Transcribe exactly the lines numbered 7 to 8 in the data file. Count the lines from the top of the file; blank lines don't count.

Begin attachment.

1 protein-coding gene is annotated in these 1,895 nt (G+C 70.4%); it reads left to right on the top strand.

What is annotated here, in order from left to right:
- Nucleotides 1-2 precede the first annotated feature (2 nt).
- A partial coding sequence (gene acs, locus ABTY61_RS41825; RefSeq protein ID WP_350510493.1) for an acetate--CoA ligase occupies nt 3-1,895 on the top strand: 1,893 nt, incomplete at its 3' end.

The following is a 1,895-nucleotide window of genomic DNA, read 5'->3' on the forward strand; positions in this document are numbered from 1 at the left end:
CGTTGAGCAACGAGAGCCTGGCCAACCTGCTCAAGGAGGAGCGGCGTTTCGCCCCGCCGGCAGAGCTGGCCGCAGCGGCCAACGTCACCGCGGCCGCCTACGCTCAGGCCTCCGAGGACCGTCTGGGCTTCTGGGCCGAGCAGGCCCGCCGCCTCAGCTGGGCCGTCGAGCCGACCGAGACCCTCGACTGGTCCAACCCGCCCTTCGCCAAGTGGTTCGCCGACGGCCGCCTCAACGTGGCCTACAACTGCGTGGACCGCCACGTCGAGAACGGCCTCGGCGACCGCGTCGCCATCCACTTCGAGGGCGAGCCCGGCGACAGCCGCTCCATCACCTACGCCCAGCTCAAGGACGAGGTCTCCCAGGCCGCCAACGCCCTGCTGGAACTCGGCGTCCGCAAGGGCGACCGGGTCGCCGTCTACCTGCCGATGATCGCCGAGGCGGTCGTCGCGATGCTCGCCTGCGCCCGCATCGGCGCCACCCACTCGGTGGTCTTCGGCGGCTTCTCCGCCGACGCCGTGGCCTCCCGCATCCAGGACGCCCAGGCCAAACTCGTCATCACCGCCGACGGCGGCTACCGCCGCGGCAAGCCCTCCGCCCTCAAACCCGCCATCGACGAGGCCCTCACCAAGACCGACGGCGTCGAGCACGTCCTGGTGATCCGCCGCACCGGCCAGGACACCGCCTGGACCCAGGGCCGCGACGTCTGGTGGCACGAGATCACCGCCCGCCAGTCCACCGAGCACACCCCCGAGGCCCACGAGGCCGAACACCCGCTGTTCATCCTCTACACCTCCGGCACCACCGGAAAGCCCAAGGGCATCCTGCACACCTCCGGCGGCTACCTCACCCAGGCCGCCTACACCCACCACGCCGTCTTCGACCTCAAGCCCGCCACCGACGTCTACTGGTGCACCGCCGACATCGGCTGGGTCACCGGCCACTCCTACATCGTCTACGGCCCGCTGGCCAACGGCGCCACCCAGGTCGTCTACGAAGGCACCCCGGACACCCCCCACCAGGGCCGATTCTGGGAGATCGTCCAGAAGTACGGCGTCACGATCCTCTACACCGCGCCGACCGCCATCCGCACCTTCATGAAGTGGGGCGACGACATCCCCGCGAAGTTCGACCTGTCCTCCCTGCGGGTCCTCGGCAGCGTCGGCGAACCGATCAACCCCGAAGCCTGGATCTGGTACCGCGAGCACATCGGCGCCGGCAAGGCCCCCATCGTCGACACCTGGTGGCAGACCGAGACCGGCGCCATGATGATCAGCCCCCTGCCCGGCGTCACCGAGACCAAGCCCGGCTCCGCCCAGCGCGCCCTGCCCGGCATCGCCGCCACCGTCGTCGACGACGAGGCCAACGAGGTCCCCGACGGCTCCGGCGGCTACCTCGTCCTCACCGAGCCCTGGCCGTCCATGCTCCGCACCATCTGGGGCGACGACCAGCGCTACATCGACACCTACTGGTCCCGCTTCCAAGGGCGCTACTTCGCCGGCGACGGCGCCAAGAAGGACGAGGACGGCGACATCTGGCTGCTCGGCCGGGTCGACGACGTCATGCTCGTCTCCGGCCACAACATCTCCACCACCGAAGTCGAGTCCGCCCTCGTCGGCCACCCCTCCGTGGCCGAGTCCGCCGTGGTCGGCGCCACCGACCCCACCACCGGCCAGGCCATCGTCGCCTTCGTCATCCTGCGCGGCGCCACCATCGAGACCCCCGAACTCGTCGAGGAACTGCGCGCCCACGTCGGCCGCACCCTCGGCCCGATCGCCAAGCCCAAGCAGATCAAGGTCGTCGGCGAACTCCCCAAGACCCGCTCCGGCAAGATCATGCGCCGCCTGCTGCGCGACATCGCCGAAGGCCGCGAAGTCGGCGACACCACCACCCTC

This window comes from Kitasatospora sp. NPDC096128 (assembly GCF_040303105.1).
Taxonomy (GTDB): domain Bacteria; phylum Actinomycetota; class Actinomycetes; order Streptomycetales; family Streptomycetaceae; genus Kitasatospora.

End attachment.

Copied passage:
This window comes from Kitasatospora sp. NPDC096128 (assembly GCF_040303105.1).
Taxonomy (GTDB): domain Bacteria; phylum Actinomycetota; class Actinomycetes; order Streptomycetales; family Streptomycetaceae; genus Kitasatospora.